But beyond those big political and global actions, we can also begin to make take significant actions ourselves – to pursue certain actions that resist the detachment of consumerism.
This past week Becky and I made our annual trip with our kids to Dix Mille Villages over on Monkland to buy three Christmas tree ornaments – one for each of the kids. Of course Dix Mille Villages is a store built on the principle of fair trade. And what was really striking this year was that for each of the ornaments we purchased, we received a sheet explaining who made it – a sheet with information about the organization that produced it. One of the ornaments was an angel made from recycled magazines.And it turns out that this ornament was made by a non-profit organization in Vietnam called Mai Handicrafts – it hires poor and marginalized persons – women and ethnic minority groups – to make the handicrafts. The organization works, today with almost 1,700 artisans. (Click the image for the information sheet!)
I don’t raise this story to suggest any superiority on our part – we are as implicated as anyone in consumerism. But it was astonishing to simply receive that information sheet with the product. And you’ve got to wonder what it would be like if we got a sheet like this with every product we purchased. How are the agricultural workers in Mexico treated who picked the cucumbers in our salad? And how are the garment workers in Bangladesh treated who made the shirt I’m wearing? And how are the factory workers in China treated who assemble our electronic devices?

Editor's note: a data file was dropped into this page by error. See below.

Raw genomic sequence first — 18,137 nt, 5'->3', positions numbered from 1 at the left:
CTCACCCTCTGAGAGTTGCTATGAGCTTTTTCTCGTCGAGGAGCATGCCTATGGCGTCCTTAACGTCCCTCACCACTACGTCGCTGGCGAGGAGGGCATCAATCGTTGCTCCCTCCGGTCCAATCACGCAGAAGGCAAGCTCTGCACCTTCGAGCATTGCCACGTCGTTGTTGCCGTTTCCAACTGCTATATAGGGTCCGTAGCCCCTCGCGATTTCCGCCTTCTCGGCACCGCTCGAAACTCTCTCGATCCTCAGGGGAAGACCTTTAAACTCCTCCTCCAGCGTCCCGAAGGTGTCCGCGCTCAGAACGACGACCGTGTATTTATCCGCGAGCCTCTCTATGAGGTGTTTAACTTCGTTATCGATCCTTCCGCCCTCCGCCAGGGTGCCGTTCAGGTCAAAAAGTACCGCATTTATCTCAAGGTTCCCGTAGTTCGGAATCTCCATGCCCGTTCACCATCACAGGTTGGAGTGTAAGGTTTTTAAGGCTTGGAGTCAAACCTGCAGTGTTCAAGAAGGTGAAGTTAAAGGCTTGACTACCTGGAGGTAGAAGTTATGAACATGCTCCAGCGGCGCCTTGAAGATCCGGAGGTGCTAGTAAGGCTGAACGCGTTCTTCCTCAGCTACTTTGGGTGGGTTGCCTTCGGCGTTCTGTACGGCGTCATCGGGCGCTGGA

Christmas means good news for all people. The angels declared to the shepherds: “Fear not, for I bring you good news, that will be for all the people.” The good news, rather astonishingly, is that God with us is himself born into a place of marginalization. And of course the one who is born in Bethlehem spends his life among those who are vulnerable and sick and isolated. The message of Christmas is that God comes to us and cares for the least – and calls us and invites us to see them as our sisters and brothers, beloved of God.
To spend less – to shop less in this season – is to refuse the consumerism of our culture – which is built on detachment. To spend less is to say: “I will not go along with a system that intentionally and willfully cuts me off from those who make my clothes and build my electronics.” To spend less – to shop less in this season – is to actively seek another way of being in relation to those created and beloved of God – those we are invited to love and serve and others who are loved, and who we are invited to love, in the name of Christ.
The engine of consumerism is dissatisfaction – dissatisfaction with what we have. But in this Advent we respond: No, we will find our satisfaction in the love of God – in the love of God expressed in Jesus – Immanuel – God with us. God coming to us.”
Beyond dissatisfaction, consumerism is built on and assumes our detachment from the people who make or produce what we have. And in this Advent season, in anticipation of Christmas we say: “No, this is not ok. God in Christ calls me to know and love and understand and respect those live alongside us in the wide world of his loving care.”
Join the conspiracy. Spend less.